Spectrophotometers: An Absorbing Tale

In 1940, nearly 30 years after Danish physicist Neils Bohr explained how light energy affects the electrons orbiting atomic nuclei, Coleman Instruments produced an instrument to take advantage of this principle. The device was an attachment to the company's pH meter that could measure absorbance of light in the ultraviolet (UV) region.1 In the 61 years since, absorption spectroscopy has become one of the most widely used analytical techniques in scientific research. Investigators routinely emplo

Gregory Smutzer
Oct 14, 2001
In 1940, nearly 30 years after Danish physicist Neils Bohr explained how light energy affects the electrons orbiting atomic nuclei, Coleman Instruments produced an instrument to take advantage of this principle. The device was an attachment to the company's pH meter that could measure absorbance of light in the ultraviolet (UV) region.1 In the 61 years since, absorption spectroscopy has become one of the most widely used analytical techniques in scientific research. Investigators routinely employ this method to measure the concentration of nucleic acid and protein samples, and UV-visible spectrophotometers are considered standard equipment for molecular biology labs.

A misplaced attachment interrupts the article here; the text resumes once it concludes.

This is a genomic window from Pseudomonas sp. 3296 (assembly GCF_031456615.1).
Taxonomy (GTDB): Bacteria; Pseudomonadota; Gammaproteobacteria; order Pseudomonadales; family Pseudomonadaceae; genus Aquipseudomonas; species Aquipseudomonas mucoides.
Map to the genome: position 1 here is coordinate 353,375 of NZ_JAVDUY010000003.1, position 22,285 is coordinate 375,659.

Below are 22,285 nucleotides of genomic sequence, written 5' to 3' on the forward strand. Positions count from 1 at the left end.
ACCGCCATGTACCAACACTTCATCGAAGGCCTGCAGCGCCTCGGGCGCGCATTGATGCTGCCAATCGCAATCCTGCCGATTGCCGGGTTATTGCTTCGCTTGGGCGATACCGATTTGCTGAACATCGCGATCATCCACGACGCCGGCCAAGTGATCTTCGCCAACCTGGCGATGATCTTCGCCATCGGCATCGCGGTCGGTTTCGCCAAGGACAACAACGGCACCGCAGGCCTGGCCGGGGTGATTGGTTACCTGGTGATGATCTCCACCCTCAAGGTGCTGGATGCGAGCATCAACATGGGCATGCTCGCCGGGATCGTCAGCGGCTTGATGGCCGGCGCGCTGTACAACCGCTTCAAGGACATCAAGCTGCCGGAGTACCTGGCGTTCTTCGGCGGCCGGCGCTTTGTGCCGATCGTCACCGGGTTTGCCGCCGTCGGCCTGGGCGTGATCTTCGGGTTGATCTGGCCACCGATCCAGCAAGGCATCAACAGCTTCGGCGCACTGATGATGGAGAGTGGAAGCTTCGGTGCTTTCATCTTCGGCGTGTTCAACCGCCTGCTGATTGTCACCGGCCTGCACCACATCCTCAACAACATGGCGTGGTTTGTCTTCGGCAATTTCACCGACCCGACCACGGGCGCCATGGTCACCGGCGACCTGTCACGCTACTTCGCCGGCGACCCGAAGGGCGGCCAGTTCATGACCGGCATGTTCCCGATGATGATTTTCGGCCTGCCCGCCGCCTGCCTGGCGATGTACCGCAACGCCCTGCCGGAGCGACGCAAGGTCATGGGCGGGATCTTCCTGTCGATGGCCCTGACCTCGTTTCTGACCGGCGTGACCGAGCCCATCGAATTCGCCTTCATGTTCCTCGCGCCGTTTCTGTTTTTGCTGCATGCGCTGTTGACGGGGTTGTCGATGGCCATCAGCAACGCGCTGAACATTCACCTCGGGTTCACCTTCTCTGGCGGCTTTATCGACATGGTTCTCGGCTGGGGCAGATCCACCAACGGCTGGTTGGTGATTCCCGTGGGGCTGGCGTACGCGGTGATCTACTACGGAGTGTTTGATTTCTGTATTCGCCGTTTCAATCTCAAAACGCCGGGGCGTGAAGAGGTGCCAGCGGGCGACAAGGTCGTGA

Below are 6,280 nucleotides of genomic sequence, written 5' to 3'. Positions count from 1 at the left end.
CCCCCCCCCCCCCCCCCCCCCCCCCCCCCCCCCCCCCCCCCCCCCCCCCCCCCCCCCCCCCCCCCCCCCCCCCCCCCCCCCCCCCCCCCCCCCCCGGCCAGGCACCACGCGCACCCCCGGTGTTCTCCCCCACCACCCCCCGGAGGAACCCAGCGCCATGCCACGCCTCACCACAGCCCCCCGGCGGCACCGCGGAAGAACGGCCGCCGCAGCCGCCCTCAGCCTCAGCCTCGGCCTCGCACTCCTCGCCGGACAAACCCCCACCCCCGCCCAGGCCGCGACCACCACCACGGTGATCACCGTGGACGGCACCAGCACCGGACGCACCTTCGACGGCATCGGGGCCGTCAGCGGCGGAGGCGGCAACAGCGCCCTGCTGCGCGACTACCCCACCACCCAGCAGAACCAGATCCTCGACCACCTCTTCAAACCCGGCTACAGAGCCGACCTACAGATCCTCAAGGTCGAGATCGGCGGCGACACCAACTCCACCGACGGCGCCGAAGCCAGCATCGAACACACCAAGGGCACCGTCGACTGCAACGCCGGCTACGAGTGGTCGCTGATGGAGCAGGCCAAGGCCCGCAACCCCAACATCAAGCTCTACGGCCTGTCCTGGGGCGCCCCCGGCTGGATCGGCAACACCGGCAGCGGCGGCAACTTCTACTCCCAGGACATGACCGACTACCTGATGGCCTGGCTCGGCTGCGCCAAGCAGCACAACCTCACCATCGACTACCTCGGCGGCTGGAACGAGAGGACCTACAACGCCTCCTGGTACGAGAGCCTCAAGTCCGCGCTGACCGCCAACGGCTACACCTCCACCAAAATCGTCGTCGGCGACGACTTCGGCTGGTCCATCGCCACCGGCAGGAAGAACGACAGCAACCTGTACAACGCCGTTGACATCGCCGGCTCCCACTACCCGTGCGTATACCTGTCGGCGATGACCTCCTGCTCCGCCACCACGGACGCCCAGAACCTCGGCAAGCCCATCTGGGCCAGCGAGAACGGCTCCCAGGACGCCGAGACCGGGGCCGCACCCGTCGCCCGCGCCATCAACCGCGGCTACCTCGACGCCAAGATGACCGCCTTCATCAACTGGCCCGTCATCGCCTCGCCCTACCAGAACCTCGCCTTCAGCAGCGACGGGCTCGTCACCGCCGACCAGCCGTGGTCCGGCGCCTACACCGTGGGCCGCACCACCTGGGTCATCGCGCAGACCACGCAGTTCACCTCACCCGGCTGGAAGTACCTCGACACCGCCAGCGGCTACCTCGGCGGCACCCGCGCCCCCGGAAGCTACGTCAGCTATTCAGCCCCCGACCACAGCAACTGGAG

The modern spectrophotometer is not actually based on Coleman Instruments' design, but rather on one by Arnold Beckman.1,2 He developed a mechanism to accurately control wavelength selection from a quartz prism, and integrated the optics and electronics of his spectrophotometer into a single unit that greatly simplified its use....